The reasoning for this is simple and no doubt also explained in the RBI cautionary. If a bank is found to have enabled Speak Asia to conduct business in India, via means of using their banking channels, they are ultimately liable should the company be found to be guilty of a crime.

To date, the ED have announced plans to charge Speak Asia with money laundering, the IT department have confirmed Speak Asia and it’s management did not pay income tax, the MCA (through the SFIO) have announced they plan ‘to nail’ Speak Asia once their investigation is concluded mid-May and the EOW have announced that Speak Asia are ‘the biggest MLM fraud‘ they have ever investigated.

No doubt the banks are paying attention and will continue to reject any transaction attempts by Speak Asia into India. Simply put, there’s just too much liability on their part.

This liability remains even if the RBI cautionary is retracted, and as such there’s not much point calling for a retraction either.

Looking at the bigger picture, specifically the recently initiated mediation process between Speak Asia and its panelists moderated by former Chief Justice Ramesh Lahoti, once again I put forth that ultimately no conclusion from this matter can possibly result in payments being made to panelists.

This committee, referred to as the Lahoti Committee, was formed with the sole purpose of mediating a civil dispute between panelists and Speak Asia regarding non-payment of commissions owing.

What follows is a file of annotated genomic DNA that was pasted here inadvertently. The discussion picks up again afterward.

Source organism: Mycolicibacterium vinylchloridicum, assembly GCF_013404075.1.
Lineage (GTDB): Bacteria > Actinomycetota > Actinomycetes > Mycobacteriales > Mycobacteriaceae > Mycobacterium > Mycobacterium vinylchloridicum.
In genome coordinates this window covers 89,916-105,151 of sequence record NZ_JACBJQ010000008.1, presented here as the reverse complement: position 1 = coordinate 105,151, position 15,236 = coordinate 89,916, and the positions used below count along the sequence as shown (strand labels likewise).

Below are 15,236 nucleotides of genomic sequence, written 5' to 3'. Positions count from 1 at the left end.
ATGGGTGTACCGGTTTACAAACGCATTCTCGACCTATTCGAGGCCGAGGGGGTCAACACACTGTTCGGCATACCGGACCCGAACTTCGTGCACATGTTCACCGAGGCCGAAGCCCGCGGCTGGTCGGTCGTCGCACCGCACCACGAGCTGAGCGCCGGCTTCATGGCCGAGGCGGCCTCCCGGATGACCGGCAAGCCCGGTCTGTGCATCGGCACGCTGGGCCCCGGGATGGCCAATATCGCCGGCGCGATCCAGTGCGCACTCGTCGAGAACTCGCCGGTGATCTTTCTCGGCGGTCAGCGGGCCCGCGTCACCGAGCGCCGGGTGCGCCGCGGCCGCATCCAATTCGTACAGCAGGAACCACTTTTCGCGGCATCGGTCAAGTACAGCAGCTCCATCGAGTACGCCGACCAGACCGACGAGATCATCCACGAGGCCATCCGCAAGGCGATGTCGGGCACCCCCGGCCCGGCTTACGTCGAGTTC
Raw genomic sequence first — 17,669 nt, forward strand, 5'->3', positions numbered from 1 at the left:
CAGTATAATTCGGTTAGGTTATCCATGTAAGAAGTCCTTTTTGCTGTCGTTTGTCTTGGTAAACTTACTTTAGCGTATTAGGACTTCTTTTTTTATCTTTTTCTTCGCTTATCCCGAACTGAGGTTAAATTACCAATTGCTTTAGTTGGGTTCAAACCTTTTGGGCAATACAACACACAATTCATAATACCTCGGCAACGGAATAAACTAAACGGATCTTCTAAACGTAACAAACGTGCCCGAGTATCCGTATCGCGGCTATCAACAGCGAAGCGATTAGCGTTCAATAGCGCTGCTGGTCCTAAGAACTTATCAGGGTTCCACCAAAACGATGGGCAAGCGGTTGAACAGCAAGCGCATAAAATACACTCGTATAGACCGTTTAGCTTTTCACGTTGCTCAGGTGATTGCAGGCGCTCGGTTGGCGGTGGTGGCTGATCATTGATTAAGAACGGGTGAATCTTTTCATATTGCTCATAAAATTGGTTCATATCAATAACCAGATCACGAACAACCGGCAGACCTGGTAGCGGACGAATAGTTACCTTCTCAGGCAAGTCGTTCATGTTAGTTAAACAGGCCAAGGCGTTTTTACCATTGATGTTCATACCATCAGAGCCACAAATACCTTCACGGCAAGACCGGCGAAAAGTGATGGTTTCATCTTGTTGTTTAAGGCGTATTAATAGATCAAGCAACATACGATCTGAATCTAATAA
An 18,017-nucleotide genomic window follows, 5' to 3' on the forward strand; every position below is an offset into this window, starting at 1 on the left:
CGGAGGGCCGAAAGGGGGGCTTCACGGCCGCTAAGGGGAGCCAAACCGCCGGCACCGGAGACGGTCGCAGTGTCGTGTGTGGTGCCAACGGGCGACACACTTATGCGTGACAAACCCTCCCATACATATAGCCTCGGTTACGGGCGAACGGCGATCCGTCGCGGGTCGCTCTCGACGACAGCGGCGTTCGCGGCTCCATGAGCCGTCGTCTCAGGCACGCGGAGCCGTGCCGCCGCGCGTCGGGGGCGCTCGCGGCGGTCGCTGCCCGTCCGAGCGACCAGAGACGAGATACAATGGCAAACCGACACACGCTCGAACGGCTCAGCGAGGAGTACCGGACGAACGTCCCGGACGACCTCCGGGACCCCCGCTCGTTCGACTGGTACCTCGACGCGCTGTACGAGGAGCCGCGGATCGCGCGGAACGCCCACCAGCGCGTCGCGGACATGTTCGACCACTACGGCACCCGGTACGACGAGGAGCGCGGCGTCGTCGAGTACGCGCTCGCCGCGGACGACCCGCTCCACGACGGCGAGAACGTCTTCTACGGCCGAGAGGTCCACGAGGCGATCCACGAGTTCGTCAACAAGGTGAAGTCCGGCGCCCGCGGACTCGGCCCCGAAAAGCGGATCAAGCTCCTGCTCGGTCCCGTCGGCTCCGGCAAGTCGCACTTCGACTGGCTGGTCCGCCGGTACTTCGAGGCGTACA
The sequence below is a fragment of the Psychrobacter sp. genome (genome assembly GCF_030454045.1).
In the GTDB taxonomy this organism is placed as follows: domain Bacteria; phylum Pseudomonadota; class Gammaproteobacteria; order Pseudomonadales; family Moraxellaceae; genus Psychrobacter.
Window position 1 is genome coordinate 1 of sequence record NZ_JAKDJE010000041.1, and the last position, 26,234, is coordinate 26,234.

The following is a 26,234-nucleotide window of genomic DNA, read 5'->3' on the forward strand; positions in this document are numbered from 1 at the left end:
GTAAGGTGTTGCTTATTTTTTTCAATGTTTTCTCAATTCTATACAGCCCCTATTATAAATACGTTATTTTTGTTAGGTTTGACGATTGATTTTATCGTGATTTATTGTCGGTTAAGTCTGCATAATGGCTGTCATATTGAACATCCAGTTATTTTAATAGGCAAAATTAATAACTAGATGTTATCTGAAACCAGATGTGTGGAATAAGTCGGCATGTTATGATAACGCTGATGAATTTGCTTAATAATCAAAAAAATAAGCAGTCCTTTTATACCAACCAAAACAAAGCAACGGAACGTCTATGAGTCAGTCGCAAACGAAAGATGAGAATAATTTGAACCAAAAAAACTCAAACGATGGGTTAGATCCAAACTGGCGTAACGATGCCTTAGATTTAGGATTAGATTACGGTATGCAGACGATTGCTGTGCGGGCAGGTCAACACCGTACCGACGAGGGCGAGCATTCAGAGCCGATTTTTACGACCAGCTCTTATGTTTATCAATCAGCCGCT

Whilst the Lahoti Committee mediation process is ongoing, at its end ultimately panelists will either get paid or they won’t.

As it stands, with the banks refusing to do business with Speak (entirely of their own accord) – can anyone suggest how payment to panelists from Speak Asia is possible?

I mean it’s not like the Supreme Court can order a bank to do business with Speak Asia now is it. A court can hardly guarantee indemnity to a bank for servicing a client whilst criminal investigations are open and legal action are currently being prepared against the client.

That makes no sense at all.

The Lahoti Committee’s first meeting was last Monday on the 28th December. Despite sitting for four hours, as of yet no future date has been set for another meeting and even the details of the meeting itself have been kept out of the public sphere by all in attendance (including Speak Asia themselves).

One would think that should another meeting be required, a date could have easily been set on the Monday itself. But what if it isn’t?

Lahoti himself must know at this stage that any decision he makes is toothless until the banks are ready to conduct business with Speak Asia, and we know that’s not going to happen until the investigations into Speak Asia are concluded and the company is cleared of all criminal charges.

With no firm date possible for the above, could it be that Lahoti himself suggested so at the conclusion of Monday’s meeting? It would certainly explain why no future date has thus been set and also indirectly explain the deafening silence regarding what was discussed in the four-hour meeting.

Despite the constant dismissals and ridicule of the criminal action against Speak Asia by its members, ultimately they and the Lahoti Committee would appear to be at the mercy of their conclusions.

That said, why Speak Asia, its senior panelists and AISPA’s refusal to go public and relay this information to the company’s panelists remains a mystery.

You can view the full November RBI response to Swapnil’s RTI below (click to enlarge):

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Original RTI responses sourced from SpeakAsia MobiClub.